“Wet stacking” or engine slobber is a common problem faced by diesel generator operators and it can reduce engine life. Kohler Power Systems explains the feasibility and benefits of no-load exercising and how it can help to prevent wet stacking issues.
A growing number of data center operators are looking to reduce or eliminate onsite diesel generators. But what will take their place? Join DCF’s Rich Miller on November 4, 2021 at 2pm as he discusses data center microgrids with Carsten Baumann of Schneider Electric.
Microsoft will begin using lower-carbon renewable fuel for data center generators at its cloud region in Sweden, advancing Microsoft’s goal of ending its reliance on diesel fuel by the year 2030.
The data center industry is getting greener, and moving beyond renewable power to embrace technologies to conserve water, build more efficiently and use batteries with less environmental impact. For Earth Day 2021, DCF shares recent coverage of these initiatives.
An emergency generator caught fire at a data center in Ogden, Utah, causing the full shutdown of the data center and lengthy outages for customers. The incident at WebNX follows a more serious fire that destroyed an entire OVH data center in France.
A new white paper from Kohler explores how stationary nonemergency generators can meet the EPA’s Tier 4 emissions levels. The report explains the differences between systems that are compliant through aftertreatment devices, and those that are factory-certified. It also provides guidance on how organizations like data centers can select the best solution for their situation.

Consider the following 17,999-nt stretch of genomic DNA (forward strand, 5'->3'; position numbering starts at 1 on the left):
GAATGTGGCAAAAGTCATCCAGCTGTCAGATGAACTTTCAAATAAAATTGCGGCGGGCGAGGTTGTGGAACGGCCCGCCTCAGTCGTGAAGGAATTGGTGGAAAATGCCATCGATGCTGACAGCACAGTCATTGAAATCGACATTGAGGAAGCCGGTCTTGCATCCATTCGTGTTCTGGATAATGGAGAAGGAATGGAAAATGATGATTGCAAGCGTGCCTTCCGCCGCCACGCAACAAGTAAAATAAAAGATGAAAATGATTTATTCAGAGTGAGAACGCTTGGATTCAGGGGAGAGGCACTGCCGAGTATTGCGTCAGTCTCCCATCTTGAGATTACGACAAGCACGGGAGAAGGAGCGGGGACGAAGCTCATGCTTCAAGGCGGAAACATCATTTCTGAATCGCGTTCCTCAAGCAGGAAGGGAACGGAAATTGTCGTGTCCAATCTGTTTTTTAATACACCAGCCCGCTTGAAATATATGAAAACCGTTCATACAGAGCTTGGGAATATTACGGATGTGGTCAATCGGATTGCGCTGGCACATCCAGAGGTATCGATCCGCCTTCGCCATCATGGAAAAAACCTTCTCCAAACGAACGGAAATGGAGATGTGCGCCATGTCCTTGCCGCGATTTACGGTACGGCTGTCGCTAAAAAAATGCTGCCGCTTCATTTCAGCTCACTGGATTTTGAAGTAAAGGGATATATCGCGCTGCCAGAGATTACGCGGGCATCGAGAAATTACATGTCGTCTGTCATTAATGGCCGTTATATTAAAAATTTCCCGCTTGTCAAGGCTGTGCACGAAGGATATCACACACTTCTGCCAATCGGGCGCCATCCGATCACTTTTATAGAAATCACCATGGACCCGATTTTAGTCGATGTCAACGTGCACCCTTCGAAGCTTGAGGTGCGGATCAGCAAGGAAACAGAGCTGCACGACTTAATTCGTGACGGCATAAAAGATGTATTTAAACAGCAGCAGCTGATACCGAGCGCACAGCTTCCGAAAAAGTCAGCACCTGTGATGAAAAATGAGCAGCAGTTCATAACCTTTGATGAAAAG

Google will use large batteries to replace the diesel generators at its data center in Belgium, describing the project as a first step towards using cleaner technologies to provide backup power for millions of servers around the world.
The West Coast wildfires are highlighting the importance of energy security for data centers, which are pursuing a number of strategies to adapt to climate change and rolling blackouts, including on-site power generation.
Microsoft has successfully tested the use of hydrogen fuel cells to power its data center servers, a first step toward adopting new technologies to eliminate the use of diesel fuel in its emergency power systems
Microsoft plans to eliminate its reliance on diesel fuel by the year 2030, a decision that has major implications for its data centers around the world, many of which use diesel-powered generators for backup power.